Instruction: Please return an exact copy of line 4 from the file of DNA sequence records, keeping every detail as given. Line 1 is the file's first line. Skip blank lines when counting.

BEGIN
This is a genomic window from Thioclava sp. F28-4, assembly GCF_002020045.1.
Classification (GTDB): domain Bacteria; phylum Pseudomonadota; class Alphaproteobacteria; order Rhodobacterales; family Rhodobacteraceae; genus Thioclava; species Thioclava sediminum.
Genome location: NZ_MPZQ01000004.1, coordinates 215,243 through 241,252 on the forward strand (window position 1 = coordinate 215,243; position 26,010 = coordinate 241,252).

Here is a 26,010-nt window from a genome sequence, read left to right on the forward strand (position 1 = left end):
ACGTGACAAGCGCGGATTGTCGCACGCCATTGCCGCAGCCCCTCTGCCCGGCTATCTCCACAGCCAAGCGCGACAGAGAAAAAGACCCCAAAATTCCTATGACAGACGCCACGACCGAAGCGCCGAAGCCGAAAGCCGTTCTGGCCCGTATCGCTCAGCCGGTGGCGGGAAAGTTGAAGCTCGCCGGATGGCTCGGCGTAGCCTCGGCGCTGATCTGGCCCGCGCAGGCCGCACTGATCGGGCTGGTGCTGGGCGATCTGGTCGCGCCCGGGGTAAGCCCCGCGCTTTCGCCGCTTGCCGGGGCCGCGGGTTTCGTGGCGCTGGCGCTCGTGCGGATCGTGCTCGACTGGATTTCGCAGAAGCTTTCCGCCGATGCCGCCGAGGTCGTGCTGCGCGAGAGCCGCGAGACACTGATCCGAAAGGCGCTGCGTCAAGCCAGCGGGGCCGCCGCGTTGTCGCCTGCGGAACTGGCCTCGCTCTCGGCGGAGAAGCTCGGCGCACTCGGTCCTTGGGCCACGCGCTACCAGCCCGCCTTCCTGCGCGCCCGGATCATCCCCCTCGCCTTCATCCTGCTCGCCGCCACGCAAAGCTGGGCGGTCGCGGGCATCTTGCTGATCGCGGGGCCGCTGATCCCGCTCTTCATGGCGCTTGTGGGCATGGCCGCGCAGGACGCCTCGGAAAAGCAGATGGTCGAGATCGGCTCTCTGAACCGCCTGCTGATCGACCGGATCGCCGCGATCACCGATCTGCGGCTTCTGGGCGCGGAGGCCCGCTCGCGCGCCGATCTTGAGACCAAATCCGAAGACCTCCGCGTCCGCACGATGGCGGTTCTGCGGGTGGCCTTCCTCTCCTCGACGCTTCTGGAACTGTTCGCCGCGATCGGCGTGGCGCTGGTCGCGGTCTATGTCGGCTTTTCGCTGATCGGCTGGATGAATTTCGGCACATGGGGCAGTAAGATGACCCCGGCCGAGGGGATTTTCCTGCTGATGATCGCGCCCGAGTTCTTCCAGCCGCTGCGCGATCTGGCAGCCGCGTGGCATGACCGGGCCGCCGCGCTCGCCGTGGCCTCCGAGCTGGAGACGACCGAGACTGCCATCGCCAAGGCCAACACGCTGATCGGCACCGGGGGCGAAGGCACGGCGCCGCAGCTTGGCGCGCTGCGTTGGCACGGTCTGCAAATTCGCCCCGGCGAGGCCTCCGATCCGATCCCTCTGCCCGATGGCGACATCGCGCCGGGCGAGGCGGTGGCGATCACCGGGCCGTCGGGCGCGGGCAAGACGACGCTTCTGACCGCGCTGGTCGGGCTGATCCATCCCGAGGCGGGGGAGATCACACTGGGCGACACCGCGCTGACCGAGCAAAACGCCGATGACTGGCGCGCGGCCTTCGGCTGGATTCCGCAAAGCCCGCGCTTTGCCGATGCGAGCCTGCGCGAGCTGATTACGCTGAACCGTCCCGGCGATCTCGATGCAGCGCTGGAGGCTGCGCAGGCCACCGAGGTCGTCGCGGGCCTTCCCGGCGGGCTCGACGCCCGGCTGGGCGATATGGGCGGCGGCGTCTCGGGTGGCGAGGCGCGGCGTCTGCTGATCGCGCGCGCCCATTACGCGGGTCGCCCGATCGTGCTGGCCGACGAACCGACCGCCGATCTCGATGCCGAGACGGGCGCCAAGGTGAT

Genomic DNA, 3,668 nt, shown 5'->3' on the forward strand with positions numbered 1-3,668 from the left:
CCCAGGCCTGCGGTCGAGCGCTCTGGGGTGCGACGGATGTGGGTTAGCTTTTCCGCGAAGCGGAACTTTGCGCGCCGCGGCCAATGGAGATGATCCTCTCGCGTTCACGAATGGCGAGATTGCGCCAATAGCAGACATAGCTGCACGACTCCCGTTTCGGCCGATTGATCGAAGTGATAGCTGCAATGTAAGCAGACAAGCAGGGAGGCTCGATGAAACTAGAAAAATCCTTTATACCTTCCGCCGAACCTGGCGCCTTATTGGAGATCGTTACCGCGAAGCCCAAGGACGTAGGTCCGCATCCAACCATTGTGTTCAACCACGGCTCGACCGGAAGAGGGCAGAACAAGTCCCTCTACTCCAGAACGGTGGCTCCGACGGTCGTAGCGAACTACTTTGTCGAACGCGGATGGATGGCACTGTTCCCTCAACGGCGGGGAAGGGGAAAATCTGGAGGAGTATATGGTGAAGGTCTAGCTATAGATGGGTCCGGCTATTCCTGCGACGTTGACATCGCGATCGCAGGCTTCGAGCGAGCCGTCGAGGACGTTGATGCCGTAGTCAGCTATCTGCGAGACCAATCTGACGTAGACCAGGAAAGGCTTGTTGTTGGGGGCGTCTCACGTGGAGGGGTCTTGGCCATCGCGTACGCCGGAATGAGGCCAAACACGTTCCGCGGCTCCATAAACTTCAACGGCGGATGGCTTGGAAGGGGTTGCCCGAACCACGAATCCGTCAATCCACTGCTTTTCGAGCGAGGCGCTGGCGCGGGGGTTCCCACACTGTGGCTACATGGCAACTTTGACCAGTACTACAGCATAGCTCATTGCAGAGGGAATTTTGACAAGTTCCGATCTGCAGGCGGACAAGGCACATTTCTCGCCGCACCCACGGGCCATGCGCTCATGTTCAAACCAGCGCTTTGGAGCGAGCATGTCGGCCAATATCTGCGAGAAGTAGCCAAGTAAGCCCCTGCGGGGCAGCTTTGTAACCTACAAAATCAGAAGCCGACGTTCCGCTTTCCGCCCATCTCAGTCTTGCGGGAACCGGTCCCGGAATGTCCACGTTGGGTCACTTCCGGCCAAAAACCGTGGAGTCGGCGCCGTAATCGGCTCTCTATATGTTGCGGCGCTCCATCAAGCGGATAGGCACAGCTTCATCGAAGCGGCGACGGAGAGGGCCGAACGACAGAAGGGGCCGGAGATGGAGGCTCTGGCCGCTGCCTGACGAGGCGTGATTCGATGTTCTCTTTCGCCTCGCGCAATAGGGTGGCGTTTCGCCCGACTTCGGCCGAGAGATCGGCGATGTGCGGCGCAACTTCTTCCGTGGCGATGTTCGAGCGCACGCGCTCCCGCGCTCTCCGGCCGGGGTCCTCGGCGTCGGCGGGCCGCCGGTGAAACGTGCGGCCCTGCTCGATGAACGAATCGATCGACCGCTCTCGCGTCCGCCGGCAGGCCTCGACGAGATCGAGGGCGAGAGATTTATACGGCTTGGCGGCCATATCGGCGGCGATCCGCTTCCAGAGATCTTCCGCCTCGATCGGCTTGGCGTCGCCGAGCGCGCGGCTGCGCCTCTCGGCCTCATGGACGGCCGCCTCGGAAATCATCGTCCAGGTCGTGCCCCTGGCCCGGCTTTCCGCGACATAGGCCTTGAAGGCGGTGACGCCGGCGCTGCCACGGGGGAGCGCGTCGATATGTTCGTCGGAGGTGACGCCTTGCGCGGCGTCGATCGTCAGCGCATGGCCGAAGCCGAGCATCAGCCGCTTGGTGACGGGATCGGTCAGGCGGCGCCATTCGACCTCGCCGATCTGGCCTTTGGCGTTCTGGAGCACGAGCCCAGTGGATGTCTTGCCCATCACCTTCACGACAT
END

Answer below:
Here is a 26,010-nt window from a genome sequence, read left to right on the forward strand (position 1 = left end):